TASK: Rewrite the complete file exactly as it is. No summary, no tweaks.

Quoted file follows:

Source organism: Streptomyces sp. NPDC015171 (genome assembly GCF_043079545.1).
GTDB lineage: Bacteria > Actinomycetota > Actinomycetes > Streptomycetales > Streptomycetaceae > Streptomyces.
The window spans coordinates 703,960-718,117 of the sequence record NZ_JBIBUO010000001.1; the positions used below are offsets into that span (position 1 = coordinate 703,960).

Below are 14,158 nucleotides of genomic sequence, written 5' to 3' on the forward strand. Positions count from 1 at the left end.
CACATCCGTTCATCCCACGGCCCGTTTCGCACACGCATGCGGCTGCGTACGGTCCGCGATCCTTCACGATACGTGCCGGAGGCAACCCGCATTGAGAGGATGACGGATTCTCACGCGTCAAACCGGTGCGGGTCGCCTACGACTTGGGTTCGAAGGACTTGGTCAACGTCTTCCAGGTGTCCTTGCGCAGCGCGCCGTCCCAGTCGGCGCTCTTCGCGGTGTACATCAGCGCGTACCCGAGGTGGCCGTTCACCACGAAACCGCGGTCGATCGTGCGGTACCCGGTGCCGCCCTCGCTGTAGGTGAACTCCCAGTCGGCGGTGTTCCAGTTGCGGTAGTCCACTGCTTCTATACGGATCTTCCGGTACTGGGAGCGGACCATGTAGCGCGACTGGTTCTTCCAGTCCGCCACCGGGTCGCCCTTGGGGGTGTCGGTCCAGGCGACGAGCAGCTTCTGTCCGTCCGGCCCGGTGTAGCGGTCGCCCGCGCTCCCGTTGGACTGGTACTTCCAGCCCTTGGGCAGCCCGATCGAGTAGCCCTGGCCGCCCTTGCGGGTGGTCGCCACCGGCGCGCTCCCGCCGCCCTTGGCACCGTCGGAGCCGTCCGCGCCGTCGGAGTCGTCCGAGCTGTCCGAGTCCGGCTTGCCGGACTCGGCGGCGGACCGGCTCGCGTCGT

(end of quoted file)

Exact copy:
Source organism: Streptomyces sp. NPDC015171 (genome assembly GCF_043079545.1).
GTDB lineage: Bacteria > Actinomycetota > Actinomycetes > Streptomycetales > Streptomycetaceae > Streptomyces.
The window spans coordinates 703,960-718,117 of the sequence record NZ_JBIBUO010000001.1; the positions used below are offsets into that span (position 1 = coordinate 703,960).

Below are 14,158 nucleotides of genomic sequence, written 5' to 3' on the forward strand. Positions count from 1 at the left end.
CACATCCGTTCATCCCACGGCCCGTTTCGCACACGCATGCGGCTGCGTACGGTCCGCGATCCTTCACGATACGTGCCGGAGGCAACCCGCATTGAGAGGATGACGGATTCTCACGCGTCAAACCGGTGCGGGTCGCCTACGACTTGGGTTCGAAGGACTTGGTCAACGTCTTCCAGGTGTCCTTGCGCAGCGCGCCGTCCCAGTCGGCGCTCTTCGCGGTGTACATCAGCGCGTACCCGAGGTGGCCGTTCACCACGAAACCGCGGTCGATCGTGCGGTACCCGGTGCCGCCCTCGCTGTAGGTGAACTCCCAGTCGGCGGTGTTCCAGTTGCGGTAGTCCACTGCTTCTATACGGATCTTCCGGTACTGGGAGCGGACCATGTAGCGCGACTGGTTCTTCCAGTCCGCCACCGGGTCGCCCTTGGGGGTGTCGGTCCAGGCGACGAGCAGCTTCTGTCCGTCCGGCCCGGTGTAGCGGTCGCCCGCGCTCCCGTTGGACTGGTACTTCCAGCCCTTGGGCAGCCCGATCGAGTAGCCCTGGCCGCCCTTGCGGGTGGTCGCCACCGGCGCGCTCCCGCCGCCCTTGGCACCGTCGGAGCCGTCCGCGCCGTCGGAGTCGTCCGAGCTGTCCGAGTCCGGCTTGCCGGACTCGGCGGCGGACCGGCTCGCGTCGT